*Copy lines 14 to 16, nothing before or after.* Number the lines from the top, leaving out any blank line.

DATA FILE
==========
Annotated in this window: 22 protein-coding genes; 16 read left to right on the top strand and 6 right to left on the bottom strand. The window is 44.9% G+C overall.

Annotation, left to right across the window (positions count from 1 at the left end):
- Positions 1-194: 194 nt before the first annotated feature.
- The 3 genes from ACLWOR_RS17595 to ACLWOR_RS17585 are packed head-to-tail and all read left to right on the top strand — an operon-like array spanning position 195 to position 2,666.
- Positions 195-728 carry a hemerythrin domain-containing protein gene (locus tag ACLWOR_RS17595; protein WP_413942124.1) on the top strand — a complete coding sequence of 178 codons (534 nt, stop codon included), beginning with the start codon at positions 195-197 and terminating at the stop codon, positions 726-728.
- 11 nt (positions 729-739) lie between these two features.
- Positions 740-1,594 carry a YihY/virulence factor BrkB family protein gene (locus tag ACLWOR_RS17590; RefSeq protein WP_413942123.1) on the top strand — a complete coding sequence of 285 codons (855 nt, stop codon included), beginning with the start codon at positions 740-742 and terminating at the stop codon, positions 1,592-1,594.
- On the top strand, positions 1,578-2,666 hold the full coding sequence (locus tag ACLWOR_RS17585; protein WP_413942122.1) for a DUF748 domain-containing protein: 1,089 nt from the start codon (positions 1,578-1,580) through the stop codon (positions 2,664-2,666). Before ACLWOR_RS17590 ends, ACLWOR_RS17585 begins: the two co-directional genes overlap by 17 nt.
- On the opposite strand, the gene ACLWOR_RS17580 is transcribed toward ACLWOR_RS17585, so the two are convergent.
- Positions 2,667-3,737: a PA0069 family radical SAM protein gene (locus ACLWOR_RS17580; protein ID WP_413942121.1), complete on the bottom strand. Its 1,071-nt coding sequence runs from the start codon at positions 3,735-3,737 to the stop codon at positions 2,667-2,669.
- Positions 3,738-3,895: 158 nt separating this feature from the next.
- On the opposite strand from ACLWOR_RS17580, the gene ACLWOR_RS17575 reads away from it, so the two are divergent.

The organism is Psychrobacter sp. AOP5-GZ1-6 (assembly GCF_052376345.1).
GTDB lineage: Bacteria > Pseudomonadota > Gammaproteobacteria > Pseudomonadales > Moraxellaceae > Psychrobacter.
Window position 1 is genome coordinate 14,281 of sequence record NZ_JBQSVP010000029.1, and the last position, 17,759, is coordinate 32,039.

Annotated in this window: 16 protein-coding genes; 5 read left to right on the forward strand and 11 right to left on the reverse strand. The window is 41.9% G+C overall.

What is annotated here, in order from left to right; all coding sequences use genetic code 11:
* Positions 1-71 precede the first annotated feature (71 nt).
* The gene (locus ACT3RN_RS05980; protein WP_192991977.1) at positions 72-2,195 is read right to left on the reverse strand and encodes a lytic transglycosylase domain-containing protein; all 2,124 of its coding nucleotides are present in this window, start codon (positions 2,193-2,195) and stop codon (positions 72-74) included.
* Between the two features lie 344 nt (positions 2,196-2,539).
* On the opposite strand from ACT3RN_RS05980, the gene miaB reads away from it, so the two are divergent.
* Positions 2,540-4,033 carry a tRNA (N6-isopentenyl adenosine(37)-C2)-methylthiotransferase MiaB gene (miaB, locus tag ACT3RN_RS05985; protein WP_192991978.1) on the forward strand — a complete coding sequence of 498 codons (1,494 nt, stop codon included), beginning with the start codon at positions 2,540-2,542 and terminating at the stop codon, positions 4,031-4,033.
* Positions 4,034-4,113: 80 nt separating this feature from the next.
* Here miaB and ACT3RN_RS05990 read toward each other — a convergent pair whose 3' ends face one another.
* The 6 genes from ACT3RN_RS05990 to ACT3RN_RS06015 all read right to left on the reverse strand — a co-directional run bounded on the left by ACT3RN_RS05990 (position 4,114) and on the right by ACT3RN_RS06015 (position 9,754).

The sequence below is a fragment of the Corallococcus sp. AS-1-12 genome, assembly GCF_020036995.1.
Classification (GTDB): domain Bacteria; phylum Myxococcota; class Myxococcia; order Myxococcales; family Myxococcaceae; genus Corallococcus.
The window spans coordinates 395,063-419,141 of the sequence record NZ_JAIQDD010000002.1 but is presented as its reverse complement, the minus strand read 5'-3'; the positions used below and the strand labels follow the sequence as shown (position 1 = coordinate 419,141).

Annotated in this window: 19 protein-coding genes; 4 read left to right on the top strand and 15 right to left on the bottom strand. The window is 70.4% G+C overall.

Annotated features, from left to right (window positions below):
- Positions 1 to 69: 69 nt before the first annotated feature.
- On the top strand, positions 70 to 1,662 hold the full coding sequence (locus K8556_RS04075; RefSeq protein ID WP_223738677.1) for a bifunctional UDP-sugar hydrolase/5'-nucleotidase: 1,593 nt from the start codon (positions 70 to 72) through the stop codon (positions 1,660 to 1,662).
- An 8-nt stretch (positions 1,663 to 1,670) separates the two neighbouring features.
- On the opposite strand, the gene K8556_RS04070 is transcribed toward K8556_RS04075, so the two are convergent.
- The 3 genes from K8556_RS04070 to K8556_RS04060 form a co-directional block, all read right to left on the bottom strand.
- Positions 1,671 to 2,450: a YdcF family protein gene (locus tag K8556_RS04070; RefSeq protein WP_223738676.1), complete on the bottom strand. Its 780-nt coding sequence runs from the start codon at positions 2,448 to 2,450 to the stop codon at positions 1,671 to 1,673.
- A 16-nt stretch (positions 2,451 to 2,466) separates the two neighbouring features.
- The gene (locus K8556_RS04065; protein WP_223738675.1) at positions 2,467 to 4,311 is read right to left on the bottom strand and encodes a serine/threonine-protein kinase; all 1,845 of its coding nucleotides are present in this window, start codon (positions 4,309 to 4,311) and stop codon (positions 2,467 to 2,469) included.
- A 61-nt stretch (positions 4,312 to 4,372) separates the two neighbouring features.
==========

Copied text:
GTDB lineage: Bacteria > Pseudomonadota > Gammaproteobacteria > Pseudomonadales > Moraxellaceae > Psychrobacter.
Window position 1 is genome coordinate 14,281 of sequence record NZ_JBQSVP010000029.1, and the last position, 17,759, is coordinate 32,039.

Annotated in this window: 16 protein-coding genes; 5 read left to right on the forward strand and 11 right to left on the reverse strand. The window is 41.9% G+C overall.